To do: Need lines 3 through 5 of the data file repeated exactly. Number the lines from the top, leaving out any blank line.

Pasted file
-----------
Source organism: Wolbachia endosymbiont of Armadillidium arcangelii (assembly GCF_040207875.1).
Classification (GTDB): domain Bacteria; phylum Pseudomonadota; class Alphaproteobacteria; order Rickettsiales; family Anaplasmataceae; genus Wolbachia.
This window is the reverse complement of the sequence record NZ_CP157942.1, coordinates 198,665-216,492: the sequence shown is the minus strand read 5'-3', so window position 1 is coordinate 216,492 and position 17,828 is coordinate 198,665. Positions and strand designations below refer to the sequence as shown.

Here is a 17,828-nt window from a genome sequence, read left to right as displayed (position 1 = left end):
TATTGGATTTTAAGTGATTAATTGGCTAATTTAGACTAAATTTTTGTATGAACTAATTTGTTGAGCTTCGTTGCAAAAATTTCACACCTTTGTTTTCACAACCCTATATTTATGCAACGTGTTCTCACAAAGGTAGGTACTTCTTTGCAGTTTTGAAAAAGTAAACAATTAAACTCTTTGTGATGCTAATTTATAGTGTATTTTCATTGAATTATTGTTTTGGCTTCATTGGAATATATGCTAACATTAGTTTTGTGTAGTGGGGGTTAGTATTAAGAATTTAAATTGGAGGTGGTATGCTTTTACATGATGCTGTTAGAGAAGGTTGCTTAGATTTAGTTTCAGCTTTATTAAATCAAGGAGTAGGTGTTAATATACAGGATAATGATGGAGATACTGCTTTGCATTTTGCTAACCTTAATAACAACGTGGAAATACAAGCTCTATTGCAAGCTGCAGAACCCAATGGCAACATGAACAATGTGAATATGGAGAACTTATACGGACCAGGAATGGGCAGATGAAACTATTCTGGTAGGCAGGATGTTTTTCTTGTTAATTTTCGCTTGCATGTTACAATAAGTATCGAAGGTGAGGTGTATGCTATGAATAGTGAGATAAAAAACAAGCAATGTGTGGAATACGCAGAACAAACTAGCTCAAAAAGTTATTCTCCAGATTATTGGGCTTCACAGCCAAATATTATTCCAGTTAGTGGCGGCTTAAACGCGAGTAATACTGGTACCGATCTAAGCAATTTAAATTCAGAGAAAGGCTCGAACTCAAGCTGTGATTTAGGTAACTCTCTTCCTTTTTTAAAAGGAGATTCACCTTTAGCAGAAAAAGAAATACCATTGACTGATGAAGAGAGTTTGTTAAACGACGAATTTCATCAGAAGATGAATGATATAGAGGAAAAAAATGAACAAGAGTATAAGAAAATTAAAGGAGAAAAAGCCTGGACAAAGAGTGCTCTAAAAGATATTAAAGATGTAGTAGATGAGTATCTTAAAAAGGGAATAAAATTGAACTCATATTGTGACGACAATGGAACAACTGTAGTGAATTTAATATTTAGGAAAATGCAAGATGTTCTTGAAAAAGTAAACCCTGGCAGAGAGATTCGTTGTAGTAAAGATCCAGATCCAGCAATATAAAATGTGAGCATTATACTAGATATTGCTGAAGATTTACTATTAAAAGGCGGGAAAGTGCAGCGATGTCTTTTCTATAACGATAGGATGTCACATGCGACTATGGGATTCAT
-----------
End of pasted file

This window is the reverse complement of the sequence record NZ_CP157942.1, coordinates 198,665-216,492: the sequence shown is the minus strand read 5'-3', so window position 1 is coordinate 216,492 and position 17,828 is coordinate 198,665. Positions and strand designations below refer to the sequence as shown.

Here is a 17,828-nt window from a genome sequence, read left to right as displayed (position 1 = left end):
TATTGGATTTTAAGTGATTAATTGGCTAATTTAGACTAAATTTTTGTATGAACTAATTTGTTGAGCTTCGTTGCAAAAATTTCACACCTTTGTTTTCACAACCCTATATTTATGCAACGTGTTCTCACAAAGGTAGGTACTTCTTTGCAGTTTTGAAAAAGTAAACAATTAAACTCTTTGTGATGCTAATTTATAGTGTATTTTCATTGAATTATTGTTTTGGCTTCATTGGAATATATGCTAACATTAGTTTTGTGTAGTGGGGGTTAGTATTAAGAATTTAAATTGGAGGTGGTATGCTTTTACATGATGCTGTTAGAGAAGGTTGCTTAGATTTAGTTTCAGCTTTATTAAATCAAGGAGTAGGTGTTAATATACAGGATAATGATGGAGATACTGCTTTGCATTTTGCTAACCTTAATAACAACGTGGAAATACAAGCTCTATTGCAAGCTGCAGAACCCAATGGCAACATGAACAATGTGAATATGGAGAACTTATACGGACCAGGAATGGGCAGATGAAACTATTCTGGTAGGCAGGATGTTTTTCTTGTTAATTTTCGCTTGCATGTTACAATAAGTATCGAAGGTGAGGTGTATGCTATGAATAGTGAGATAAAAAACAAGCAATGTGTGGAATACGCAGAACAAACTAGCTCAAAAAGTTATTCTCCAGATTATTGGGCTTCACAGCCAAATATTATTCCAGTTAGTGGCGGCTTAAACGCGAGTAATACTGGTACCGATCTAAGCAATTTAAATTCAGAGAAAGGCTCGAACTCAAGCTGTGATTTAGGTAACTCTCTTCCTTTTTTAAAAGGAGATTCACCTTTAGCAGAAAAAGAAATACCATTGACTGATGAAGAGAGTTTGTTAAACGACGAATTTCATCAGAAGATGAATGATATAGAGGAAAAAAATGAACAAGAGTATAAGAAAATTAAAGGAGAAAAAGCCTGGACAAAGAGTGCTCTAAAAGATATTAAAGATGTAGTAGATGAGTATCTTAAAAAGGGAATAAAATTGAACTCATATTGTGACGACAATGGAACAACTGTAGTGAATTTAATATTTAGGAAAATGCAAGATGTTCTTGAAAAAGTAAACCCTGGCAGAGAGATTCGTTGTAGTAAAGATCCAGATCCAGCAATATAAAATGTGAGCATTATACTAGATATTGCTGAAGATTTACTATTAAAAGGCGGGAAAGTGCAGCGATGTCTTTTCTATAACGATAGGATGTCACATGCGACTATGGGATTCAT